Q & A
You're a career television news producer. How has your background in journalism helped you become a novelist?
First, I've interviewed hundreds of people, many on the best or worst days of their lives. I believe listening carefully for the most intriguing parts of those conversations helped me develop an ear for dialogue. Also, I used to produce and write a television newscast. Both anchors had different personalities, cadence, and vocabularies. When I switched stories between them, I found I wrote differently to reflect those distinctions. I think that skill taught me nuances in crafting dialogue.
Second, deadlines didn't scare me.
Third, research was second nature.
Fourth, I learned to type fast and write tightly.
Fifth, and perhaps most importantly, I've covered such a variety of events and people, that no plot or character from my imagination seems over the top. I absolutely believe the adage, truth is stranger than fiction. Because I've lived it in my day job. Other writers sometimes hold back, thinking, "No one will ever believe that." My advice to them is, because of what people see on the news each day, you can go further than you think. For example, what if I were writing a novel about a woman driving cross-country to kill a rival for her boyfriend's affection and she wore a diaper to avoid bathroom stops? And what if I made her an astronaut? See what I mean.
Why did you decide to write fiction?
All journalists think they have novels inside them. Eventually we have to put up or shut up. Whenever I was writing news stories, I often thought, darn the facts. Work would be so much easier if I wasn't bound by facts. But when I started writing fiction, it was hard. Making stuff up seemed like cheating. I found myself wishing I had some facts. I had to work through that dilemma. So many people now tell me, "What a fun job, writing books!" All I can say is, writing a novel is a painful process. It hurts.
Do you base characters on real people in your life? How do you come up with names?
People always ask that, and I tell them they're a combination of everyone I've ever worked with, for, or against in the world of news. Naming characters is hard for me. I chose Spartz to honor my mom because that's her maiden name. But, in most cases, I open the phone book and point. My friends and relatives now all want their names to appear in future books. But that is problematic. They all want to be the hero. They all want to be beautiful. No one wants to be the villain. No one wants to be fat or ugly or stupid. So, I'm sticking with the phone book.
How much do you know about your endings when you start your beginnings?
In both cases, with STALKING SUSAN
and MISSING MARK
, when I first started writing, I had no idea who the killer was. That came to me in the course of telling the story. I thought if I was surprised, maybe readers would be, too. I realize there will always be a few sharp minds who figure out the "Who Done It" ahead of time. That always happens. And congratulations to them; but, I hope they are equally intrigued by the "Why Done It" in the stories. As a reader myself, I often find that motivation even more interesting.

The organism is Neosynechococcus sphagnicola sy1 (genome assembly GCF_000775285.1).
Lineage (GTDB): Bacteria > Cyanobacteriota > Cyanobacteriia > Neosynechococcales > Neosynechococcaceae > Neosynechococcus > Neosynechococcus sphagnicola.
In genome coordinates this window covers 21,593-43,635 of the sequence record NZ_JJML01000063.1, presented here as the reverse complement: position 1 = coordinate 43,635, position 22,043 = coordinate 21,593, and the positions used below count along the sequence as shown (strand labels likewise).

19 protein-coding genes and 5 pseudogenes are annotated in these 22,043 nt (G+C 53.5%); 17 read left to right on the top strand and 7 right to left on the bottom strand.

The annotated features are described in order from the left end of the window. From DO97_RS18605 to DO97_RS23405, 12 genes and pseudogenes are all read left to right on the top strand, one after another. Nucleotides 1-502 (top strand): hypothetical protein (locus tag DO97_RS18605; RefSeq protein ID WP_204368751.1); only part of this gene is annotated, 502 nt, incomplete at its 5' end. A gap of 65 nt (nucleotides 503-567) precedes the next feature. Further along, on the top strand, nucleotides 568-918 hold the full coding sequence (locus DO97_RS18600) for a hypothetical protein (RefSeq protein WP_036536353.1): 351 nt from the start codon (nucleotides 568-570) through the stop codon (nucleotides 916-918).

Talk about your use of subplots and re-occurring characters.
I wrote a sequel because I felt I wasn't quite done with the characters in STALKING SUSAN
. I was eager to see what would happen next in Riley's life and whether there might be room for Nick Garnett. And as newsrooms across America are struggling in a media meltdown, I also wanted to reflect that change in the story line. In real life, I'm more of a cat person than a dog person but I became fond of Shep and wanted him to be a hero in his own subplot. Real K-9 units do worry about their star dogs becoming targets in the drug war. But, I hadn't seen that premise used in a novel before and thought that would be an interesting role for him.
Q & A
ON STALKING SUSAN
CAUTION: SPOILERS AHEAD
STALKING SUSAN deals with a serial killer targeting women named Susan, killing one on the same day each year. Do you have a special enemy named Susan?
No. STALKING SUSAN
is not a tale of personal revenge. And I apologize to any Susans out there. I was inspired by two cold cases I covered as a WCCO-TV journalist a decade ago. They involved two women in St. Paul, MN both named Susan, strangled on the same day, two years apart. I hoped doing a story might shake loose some new tips and lead to a break in these unsolved murders. It didn't. The first homicide is now 25 years old and the killer is still out there. When I sat down to write a novel I first created my character, Riley Spartz, but then needed an adventure for her. It's the unresolved cases that stay with journalists years later. Somehow the Susan story came to mind; you see, I never forgot them. I changed the city, the time of year, the women's last names... and I almost changed their first name, but I wanted to keep something of them in the story. As you know from reading it, name origination becomes part of the plot, so if I'd called them Mary, it would have been an entirely different story.
How would you describe STALKING SUSAN to someone you met on the street?
It's a cross between The Da Vince Code
and Oh Susannah
. Seriously, I hate simplifying things like that. I think STALKING SUSAN